A Financial scam is committed every 15 seconds in the UK and can leave those affected in financial turmoil.
It has a devastating impact and often targets the most vulnerable people in society. Many people are left feeling socially isolated and too uncomfortable to discuss it with their friends and family.
A new scheme to target the problem, which was deemed out of control, was launched in May 2017. The Banking Protocol is a rapid response scheme and has, so far, led to 197 arrests and prevented £24 Million worth of attempted fraud.
Since March 2018, all 45 police forces across the UK have adopted the initiative. 682 emergency calls have been made and responded to, with the average prevention per call equating to £6,720.
The Banking Protocol is a ground-breaking scheme which identifies and protects potential victims of fraud when they visit a bank or building society. It is aimed at ensuring banks and police are more active in protecting customers. It is being run as a joint venture between the police, Financial Fraud Action, which represents the banks, and National Trading Standards.
All customer-facing bank staff will be told to look out for specific signs that a client may be the victim of ongoing fraud.
If they have suspicions, they are encouraged to call the police and give a special password. Branch staff, call-handlers, police and trading standards officers in each area of the country, have been trained in the Banking Protocol and the steps that need to be taken when a customer is at risk.
The scheme was introduced as a pilot in London during October 2016 and proved successful, and from March of this year police forces countrywide have started using the scheme.
In May of this year, the Banking Protocol prevented over £3 Million in fraud. In addition to detecting fraudulent activity, the scheme ensures a consistent response for victims and provides extra support to prevent them becoming a victim in the future.
Louise Baxter from the National Trading Standards Scams Team said:
“Scams and fraud do huge damage to our society, particularly people in vulnerable situations who are deliberately targeted by criminals. Scams defraud people and – in addition to the financial damage – many victims are left feeling socially isolated, often too uncomfortable to tell their friends and family what has happened. It is time that we took a stand against scams. The Banking Protocol provides a consistent approach to dealing with victims and also provides local collaborative working which should only be encouraged. The scourge of scams is a community issue and we all have our role to play. I’d encourage everyone interested in stopping scams to visit the Friends Against Scams website friendsagainstscams.org.uk and sign up to take a stand against scams”.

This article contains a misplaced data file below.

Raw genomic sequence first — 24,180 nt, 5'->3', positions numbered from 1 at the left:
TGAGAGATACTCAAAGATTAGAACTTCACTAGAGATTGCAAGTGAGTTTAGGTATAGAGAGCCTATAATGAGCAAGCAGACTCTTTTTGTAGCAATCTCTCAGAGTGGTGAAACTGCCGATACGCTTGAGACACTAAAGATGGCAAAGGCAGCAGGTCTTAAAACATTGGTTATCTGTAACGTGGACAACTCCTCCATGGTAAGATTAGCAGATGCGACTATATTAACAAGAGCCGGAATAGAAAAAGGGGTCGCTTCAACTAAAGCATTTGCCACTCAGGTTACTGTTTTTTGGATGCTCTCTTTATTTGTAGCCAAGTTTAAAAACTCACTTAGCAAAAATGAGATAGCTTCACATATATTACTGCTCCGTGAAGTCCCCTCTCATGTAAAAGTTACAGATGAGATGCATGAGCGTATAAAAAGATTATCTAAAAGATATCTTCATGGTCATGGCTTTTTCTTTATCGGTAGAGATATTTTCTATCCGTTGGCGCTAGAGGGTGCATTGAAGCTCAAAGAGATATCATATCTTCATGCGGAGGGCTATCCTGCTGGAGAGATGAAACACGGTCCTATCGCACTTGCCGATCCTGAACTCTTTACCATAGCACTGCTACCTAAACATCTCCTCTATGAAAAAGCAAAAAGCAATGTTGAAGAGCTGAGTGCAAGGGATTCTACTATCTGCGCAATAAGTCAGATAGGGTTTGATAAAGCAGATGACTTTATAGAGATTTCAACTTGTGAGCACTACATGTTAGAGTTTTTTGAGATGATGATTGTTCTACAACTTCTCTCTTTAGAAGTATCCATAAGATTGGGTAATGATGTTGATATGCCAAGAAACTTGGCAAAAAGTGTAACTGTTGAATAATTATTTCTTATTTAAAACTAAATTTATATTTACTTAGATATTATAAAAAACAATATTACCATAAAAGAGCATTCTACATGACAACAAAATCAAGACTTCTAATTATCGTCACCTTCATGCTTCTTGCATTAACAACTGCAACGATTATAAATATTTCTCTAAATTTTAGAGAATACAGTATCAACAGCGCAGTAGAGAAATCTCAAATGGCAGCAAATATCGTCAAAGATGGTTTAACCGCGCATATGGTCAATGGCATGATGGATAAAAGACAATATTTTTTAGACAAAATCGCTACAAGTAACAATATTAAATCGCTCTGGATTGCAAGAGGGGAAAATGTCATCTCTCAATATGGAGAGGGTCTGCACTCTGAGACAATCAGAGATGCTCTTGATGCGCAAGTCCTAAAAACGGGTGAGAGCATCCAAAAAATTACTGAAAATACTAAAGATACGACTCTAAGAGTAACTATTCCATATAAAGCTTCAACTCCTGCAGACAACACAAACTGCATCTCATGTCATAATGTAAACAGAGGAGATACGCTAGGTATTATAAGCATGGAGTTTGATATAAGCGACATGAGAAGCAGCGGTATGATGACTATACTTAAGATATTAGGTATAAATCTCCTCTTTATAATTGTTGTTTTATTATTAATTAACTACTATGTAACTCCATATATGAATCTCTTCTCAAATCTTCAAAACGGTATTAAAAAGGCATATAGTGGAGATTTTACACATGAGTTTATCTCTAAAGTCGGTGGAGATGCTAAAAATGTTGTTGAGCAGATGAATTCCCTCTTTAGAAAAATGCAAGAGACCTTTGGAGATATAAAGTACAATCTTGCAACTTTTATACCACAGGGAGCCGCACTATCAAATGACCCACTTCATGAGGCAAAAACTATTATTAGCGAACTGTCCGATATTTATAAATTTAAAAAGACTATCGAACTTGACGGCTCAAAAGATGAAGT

The finance industry is also responding to the ongoing threat of all types of fraud and scams by:
Helping to prevent customers being duped by criminals, by raising awareness of how to stay safe through the Take Five to Stop Fraud campaign, in conjunction with the home office.
- Sponsoring the Dedicated Card and Payment Crime Unit, a specialist police unit which tackles the organised criminal groups responsible for financial fraud and scams. This has led to a combined value in savings and disruptions in criminal activity of close to £30 Million in 2017 and an estimated £516 Million in savings since it was set up in 2002.
If you are armed with information you are more able to detect possible fraudulent activity, protect yourself and your finances. Here are some handy tips to help you do so:
- 1. If you visit a financial advisor, check to see if they are authorised via the Financial Services Register, regulated by the Financial Conduct Authority – visit: register.fca.org.uk
- 2. A genuine bank or organisation will never request your PIN, full password or ask you to transfer money to another account.
- 3. Your bank or the police will never ask you to withdraw cash and hand it to them for safe keeping, or to become part of an undercover investigation.
- 4. Don’t be tricked into giving a fraudster access to your personal or financial details. Never click on a link in an email or text.
- 5. Always question uninvited approaches – instead, contact the company directly using a known and trusted email or phone number.
- 6. If you are approached or feel something is suspicious, hang up the phone and don’t reply. Report it to Action Fraud on 0300 123 2040 or at actionfraud.police.uk, and your bank on its official contact number. Be wary of numbers sent in texts.
- 7. The Take Five to Stop Fraud campaign website has more tips on how to protect yourself from fraud at takefive-stopfraud.org.uk